Opinion: Helping Hands sends ‘shout out’ to DCS caseworkers

Dan Shufelt

What does it take to be a Department of Child Safety caseworker?

DCS has shared a video on its website for all interested candidates to view, titled “A Realistic Look at a Career in DCS.

Watching this 20-plus minute presentation tells us much about what complexities are faced by those who wish to become involved and to consider this career option.

The role of a caseworker includes investigation of the circumstances on each case, assessment of the safety of children, coordinating services, assisting in every way possible to keep kids safe.

As a caseworker you would face hostility, lots of paperwork, and stress.  The job is not an 8-to-5 job.

You see the ugliness in our society, horrible home conditions, children who have experienced trauma and abuse — humanity at its absolute worst.

Caseworkers must have strength of character, organization skills and support from their own families to handle the stress that comes home with you at the end of a tough day.

You must be able to deal with negatives – oftentimes the people who need the most assistance will not want you to help. It all sounds like a rather dim view of a job that requires such commitment at every level.

So, why become a caseworker? The video states that caseworkers are committed to making Arizona a safer place for children.  That one person can make a difference for kids in need.  What nobler role could you play?

It’s got to be difficult to find talented individuals with the entire skill set needed to deal with the myriad pieces that go into the job of a caseworker, but thankfully for all of us, such people DO exist.

At Arizona Helping Hands we’ve met some of the amazing people who have been called to do this important job.

We work to make their lives a bit more rewarding and offer them a connection to the children whose lives are impacted daily by their interactions.

Caseworkers can submit a request through our Birthday Dreams program for a birthday package to celebrate a child’s special day, oftentimes a day overlooked for a child in foster care.

Our volunteers will select a few items from our inventory of toys, games and books and gift-wrap them for little “Joey” or “Suzie.”

These gifts are then placed in a plain white paper bag that has been personally decorated with a message of love and hope to the child. By allowing caseworkers to participate in this program and deliver these packages to children in their caseload, we provide an opportunity for them to see joy in otherwise challenging circumstances.

This is a moment to say to children, “I’m here to celebrate you.” What a relief to have a moment to tell these kids they are important, that someone cares, that today is not about the court, the doctor or the problems, it’s about you – the child.  And who better to deliver that message than a caseworker who has devoted so much time and energy to trying to make that child’s life a bit better.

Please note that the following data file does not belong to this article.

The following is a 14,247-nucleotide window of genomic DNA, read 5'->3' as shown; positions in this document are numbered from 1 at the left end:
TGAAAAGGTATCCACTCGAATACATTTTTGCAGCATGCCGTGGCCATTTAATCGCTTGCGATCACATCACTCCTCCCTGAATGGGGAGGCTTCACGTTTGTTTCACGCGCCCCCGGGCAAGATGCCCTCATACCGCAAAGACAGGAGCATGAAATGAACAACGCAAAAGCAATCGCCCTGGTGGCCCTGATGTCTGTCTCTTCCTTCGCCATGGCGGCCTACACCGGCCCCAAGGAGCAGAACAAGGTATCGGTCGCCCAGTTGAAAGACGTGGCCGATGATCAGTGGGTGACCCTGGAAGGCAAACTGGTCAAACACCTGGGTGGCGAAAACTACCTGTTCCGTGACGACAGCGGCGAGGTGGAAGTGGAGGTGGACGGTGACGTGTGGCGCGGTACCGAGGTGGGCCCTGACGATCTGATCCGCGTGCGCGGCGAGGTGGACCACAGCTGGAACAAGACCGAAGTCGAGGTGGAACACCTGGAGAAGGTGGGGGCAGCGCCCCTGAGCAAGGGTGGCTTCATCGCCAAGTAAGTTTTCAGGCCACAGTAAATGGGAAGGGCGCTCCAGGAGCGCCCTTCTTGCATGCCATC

Caseworkers from Somerton, Ariz. participate in the Birthday Dreams program anddriving long distances to pick up birthday packages for kids in Southern Arizona.
One caseworker who utilizes this program regularly is a foster mom herself.   She’s seen the worst of situations and still wants to be that caring adult who can make a difference in a child’s life.

She performs her job and then goes home to parent a child who truly needs all the love and support her foster mom can muster at the end of a long day.  Talk about going above and beyond the call of duty!

We’ve been told that delivering those birthday packages is one bright spot of a difficult job.  We hope that’s so, but I know the best moment for any caseworker has to be when they can look back at the end of a very challenging day and see that because of their efforts, kid’s lives have been changed, that they are one person who can and does make a difference.

We need dedicated, compassionate individuals to take on this difficult task. I am so grateful that so many wonderful, talented and caring women and men choose to do so.  They make Arizona a safer place for children.

View the video referenced at https://dcs.az.gov/about/child-protective-service-specialist.

Having human beings deal with such important matters also may result in questions and potential conflict. DCS information on how to resolve complaints or disagreements can be found at https://dcs.az.gov/resources/resolve-complaint-or-disagreement.

Dan Shufelt is president and CEO of Helping Hands Arizona in Scottsdale. For information on this topic or to contact the author email dshufelt@azhelpinghands.org. Learn about Arizona Helping Hands at www.azhelpinghands.org, and read more of Dan’s blog posts at http://www.azhelpinghands.org/blog-post/.

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